It will surely take some time before Barry can begin to make his imprint on the city, but he most certainly will. This is an ideal time for a manager with energy and vision, given that the city both faces distinct challenges and has terrific opportunities. On the challenges front, there is the economy and need for reform in planning, zoning, business regulation and personnel. On the opportunity front, there are resilience grant projects, brownfield development opportunities, an improved downtown and a new airport facility. Trinity Health’s plans for a new facility and the future of its properties near downtown could end up either an opportunity or a challenge.

In total, there is much happening in the months and years ahead that make it both more interesting and more of a challenge than what one might find in other cities its size.

There is also every reason to believe Barry will take to both the challenges and opportunities with enthusiasm and innovation.

Good luck, Mr. Barry, you have Minot’s best wishes.

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Williston Herald, Williston, Dec. 11

Kalil deserves credit for long service

On Tuesday, an era ended when Dan Kalil went from being a county commissioner to a private citizen.

His two decades on the Williams County Commission spanned some of the most important in the county’s history. When he started, no one really expected oil to ever reach the levels it had in the 1980s. Before his term was over, it had far exceeded those levels and then prices had fallen again.

Throughout the boom and bust cycles, Kalil, who is a farmer, kept the best interests of the county in mind. In the profile the Herald published last week, no one, even those who sometimes disagreed with him, disputed his good intentions and his commitment to the county.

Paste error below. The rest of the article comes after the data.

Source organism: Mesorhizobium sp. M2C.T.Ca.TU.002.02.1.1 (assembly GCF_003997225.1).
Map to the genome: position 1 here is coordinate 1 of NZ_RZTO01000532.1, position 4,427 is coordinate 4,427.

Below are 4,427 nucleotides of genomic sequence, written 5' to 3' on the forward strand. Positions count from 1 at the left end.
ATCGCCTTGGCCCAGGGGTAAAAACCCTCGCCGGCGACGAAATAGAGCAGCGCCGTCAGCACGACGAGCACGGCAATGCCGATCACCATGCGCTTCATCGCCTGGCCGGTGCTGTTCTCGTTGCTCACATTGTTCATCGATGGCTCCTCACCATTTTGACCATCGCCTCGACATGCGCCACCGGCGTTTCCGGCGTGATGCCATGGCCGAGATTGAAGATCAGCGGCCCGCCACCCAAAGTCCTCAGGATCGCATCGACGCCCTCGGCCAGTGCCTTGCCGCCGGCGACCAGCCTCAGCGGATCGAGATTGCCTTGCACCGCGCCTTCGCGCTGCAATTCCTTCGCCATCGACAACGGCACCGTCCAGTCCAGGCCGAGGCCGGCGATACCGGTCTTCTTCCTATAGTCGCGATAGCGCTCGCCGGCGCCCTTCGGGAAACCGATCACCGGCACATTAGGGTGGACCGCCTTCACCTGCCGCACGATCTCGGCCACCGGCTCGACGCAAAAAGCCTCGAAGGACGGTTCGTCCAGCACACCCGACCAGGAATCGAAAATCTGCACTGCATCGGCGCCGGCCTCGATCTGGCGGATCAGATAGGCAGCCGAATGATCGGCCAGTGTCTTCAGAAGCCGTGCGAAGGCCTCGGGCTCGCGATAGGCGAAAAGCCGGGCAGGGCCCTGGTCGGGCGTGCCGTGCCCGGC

In a world where national politics has become so polarized that neither side can recognize the good traits in the other, it is refreshing to see that at least on the local level, people who disagree can still realize that both are doing what they think is best.

The growth that came with the boom was messy and sometimes painful. Williams County, and indeed all of western North Dakota, was ill-prepared for the influx of people that started in 2009 and peaked in 2014.

But despite that pain much has been accomplished. One half of a truck reliever route has been finished, and another is now in the planning stages. Many important infrastructure projects have been completed, and the county is much better prepared for when the next boom comes.

Spending more than 20 years at any endeavor is impressive. To do so in a position like county commissioner, which demands far more work than its part-time description implies, is even more so.

Kalil showed remarkable commitment to his position and to the county in general throughout his 24 years in office. Despite the demands his family and his farm put on his time, he put the county first.

He has seen firsthand both boom and bust, and his commitment to ensure he would leave the county in better shape than he found it is an example that all public officials would do well to follow.

We wish him the very best in retirement. We hope that every person seeking public office in the area will do their best to learn the importance of service by looking at his long career in office.